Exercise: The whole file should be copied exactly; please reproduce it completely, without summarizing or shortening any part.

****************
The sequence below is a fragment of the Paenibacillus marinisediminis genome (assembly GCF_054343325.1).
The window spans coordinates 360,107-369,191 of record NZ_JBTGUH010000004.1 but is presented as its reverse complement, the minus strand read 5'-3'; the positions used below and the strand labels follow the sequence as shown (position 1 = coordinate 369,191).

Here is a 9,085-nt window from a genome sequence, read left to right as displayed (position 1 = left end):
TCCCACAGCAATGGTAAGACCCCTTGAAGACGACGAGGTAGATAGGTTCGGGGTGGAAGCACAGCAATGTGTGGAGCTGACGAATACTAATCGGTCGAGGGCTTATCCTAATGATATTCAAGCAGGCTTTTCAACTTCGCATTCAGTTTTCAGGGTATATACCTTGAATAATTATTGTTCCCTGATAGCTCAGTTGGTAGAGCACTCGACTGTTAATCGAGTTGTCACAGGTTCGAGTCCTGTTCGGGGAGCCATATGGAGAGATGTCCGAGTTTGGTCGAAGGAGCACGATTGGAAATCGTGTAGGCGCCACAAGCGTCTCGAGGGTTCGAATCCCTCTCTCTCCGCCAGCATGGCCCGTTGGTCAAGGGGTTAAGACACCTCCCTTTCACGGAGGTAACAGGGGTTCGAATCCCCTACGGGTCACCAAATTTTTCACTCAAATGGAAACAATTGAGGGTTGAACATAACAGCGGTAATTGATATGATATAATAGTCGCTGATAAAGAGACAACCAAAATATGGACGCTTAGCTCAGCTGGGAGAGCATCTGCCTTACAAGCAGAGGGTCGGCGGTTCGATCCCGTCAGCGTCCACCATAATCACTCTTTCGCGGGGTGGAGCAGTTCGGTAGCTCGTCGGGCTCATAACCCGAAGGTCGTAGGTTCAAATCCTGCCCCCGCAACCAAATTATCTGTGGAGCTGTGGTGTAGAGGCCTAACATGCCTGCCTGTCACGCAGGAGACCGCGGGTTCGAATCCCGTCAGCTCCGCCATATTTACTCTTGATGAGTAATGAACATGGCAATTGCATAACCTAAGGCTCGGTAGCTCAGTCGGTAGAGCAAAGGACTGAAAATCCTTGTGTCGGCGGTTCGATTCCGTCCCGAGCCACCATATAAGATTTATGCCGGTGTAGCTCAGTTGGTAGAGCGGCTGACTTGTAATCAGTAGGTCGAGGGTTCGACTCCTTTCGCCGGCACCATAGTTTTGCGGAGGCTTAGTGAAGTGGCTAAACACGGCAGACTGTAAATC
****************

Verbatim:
The sequence below is a fragment of the Paenibacillus marinisediminis genome (assembly GCF_054343325.1).
The window spans coordinates 360,107-369,191 of record NZ_JBTGUH010000004.1 but is presented as its reverse complement, the minus strand read 5'-3'; the positions used below and the strand labels follow the sequence as shown (position 1 = coordinate 369,191).

Here is a 9,085-nt window from a genome sequence, read left to right as displayed (position 1 = left end):
TCCCACAGCAATGGTAAGACCCCTTGAAGACGACGAGGTAGATAGGTTCGGGGTGGAAGCACAGCAATGTGTGGAGCTGACGAATACTAATCGGTCGAGGGCTTATCCTAATGATATTCAAGCAGGCTTTTCAACTTCGCATTCAGTTTTCAGGGTATATACCTTGAATAATTATTGTTCCCTGATAGCTCAGTTGGTAGAGCACTCGACTGTTAATCGAGTTGTCACAGGTTCGAGTCCTGTTCGGGGAGCCATATGGAGAGATGTCCGAGTTTGGTCGAAGGAGCACGATTGGAAATCGTGTAGGCGCCACAAGCGTCTCGAGGGTTCGAATCCCTCTCTCTCCGCCAGCATGGCCCGTTGGTCAAGGGGTTAAGACACCTCCCTTTCACGGAGGTAACAGGGGTTCGAATCCCCTACGGGTCACCAAATTTTTCACTCAAATGGAAACAATTGAGGGTTGAACATAACAGCGGTAATTGATATGATATAATAGTCGCTGATAAAGAGACAACCAAAATATGGACGCTTAGCTCAGCTGGGAGAGCATCTGCCTTACAAGCAGAGGGTCGGCGGTTCGATCCCGTCAGCGTCCACCATAATCACTCTTTCGCGGGGTGGAGCAGTTCGGTAGCTCGTCGGGCTCATAACCCGAAGGTCGTAGGTTCAAATCCTGCCCCCGCAACCAAATTATCTGTGGAGCTGTGGTGTAGAGGCCTAACATGCCTGCCTGTCACGCAGGAGACCGCGGGTTCGAATCCCGTCAGCTCCGCCATATTTACTCTTGATGAGTAATGAACATGGCAATTGCATAACCTAAGGCTCGGTAGCTCAGTCGGTAGAGCAAAGGACTGAAAATCCTTGTGTCGGCGGTTCGATTCCGTCCCGAGCCACCATATAAGATTTATGCCGGTGTAGCTCAGTTGGTAGAGCGGCTGACTTGTAATCAGTAGGTCGAGGGTTCGACTCCTTTCGCCGGCACCATAGTTTTGCGGAGGCTTAGTGAAGTGGCTAAACACGGCAGACTGTAAATC